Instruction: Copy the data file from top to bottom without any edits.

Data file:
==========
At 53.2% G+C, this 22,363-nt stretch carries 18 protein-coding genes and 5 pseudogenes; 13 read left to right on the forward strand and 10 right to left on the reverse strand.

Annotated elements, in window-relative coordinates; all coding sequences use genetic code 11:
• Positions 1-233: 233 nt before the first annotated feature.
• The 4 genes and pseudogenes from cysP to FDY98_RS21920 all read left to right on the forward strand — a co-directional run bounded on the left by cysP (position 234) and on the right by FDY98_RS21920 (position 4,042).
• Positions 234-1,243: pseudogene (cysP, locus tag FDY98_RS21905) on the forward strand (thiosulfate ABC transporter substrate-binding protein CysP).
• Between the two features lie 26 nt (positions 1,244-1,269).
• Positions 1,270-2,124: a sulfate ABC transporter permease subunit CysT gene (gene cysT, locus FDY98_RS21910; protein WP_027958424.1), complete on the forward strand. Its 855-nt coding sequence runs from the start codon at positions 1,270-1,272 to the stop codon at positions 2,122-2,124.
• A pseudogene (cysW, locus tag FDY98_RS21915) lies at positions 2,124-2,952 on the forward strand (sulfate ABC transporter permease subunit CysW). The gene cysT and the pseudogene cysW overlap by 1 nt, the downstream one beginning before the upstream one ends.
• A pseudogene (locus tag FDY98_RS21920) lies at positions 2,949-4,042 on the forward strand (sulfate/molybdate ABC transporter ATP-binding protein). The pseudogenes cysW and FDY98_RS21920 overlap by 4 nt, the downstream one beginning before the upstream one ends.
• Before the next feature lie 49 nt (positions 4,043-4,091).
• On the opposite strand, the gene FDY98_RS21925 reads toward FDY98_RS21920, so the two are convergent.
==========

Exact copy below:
At 53.2% G+C, this 22,363-nt stretch carries 18 protein-coding genes and 5 pseudogenes; 13 read left to right on the forward strand and 10 right to left on the reverse strand.

Annotated elements, in window-relative coordinates; all coding sequences use genetic code 11:
• Positions 1-233: 233 nt before the first annotated feature.
• The 4 genes and pseudogenes from cysP to FDY98_RS21920 all read left to right on the forward strand — a co-directional run bounded on the left by cysP (position 234) and on the right by FDY98_RS21920 (position 4,042).
• Positions 234-1,243: pseudogene (cysP, locus tag FDY98_RS21905) on the forward strand (thiosulfate ABC transporter substrate-binding protein CysP).
• Between the two features lie 26 nt (positions 1,244-1,269).
• Positions 1,270-2,124: a sulfate ABC transporter permease subunit CysT gene (gene cysT, locus FDY98_RS21910; protein WP_027958424.1), complete on the forward strand. Its 855-nt coding sequence runs from the start codon at positions 1,270-1,272 to the stop codon at positions 2,122-2,124.
• A pseudogene (cysW, locus tag FDY98_RS21915) lies at positions 2,124-2,952 on the forward strand (sulfate ABC transporter permease subunit CysW). The gene cysT and the pseudogene cysW overlap by 1 nt, the downstream one beginning before the upstream one ends.
• A pseudogene (locus tag FDY98_RS21920) lies at positions 2,949-4,042 on the forward strand (sulfate/molybdate ABC transporter ATP-binding protein). The pseudogenes cysW and FDY98_RS21920 overlap by 4 nt, the downstream one beginning before the upstream one ends.
• Before the next feature lie 49 nt (positions 4,043-4,091).
• On the opposite strand, the gene FDY98_RS21925 reads toward FDY98_RS21920, so the two are convergent.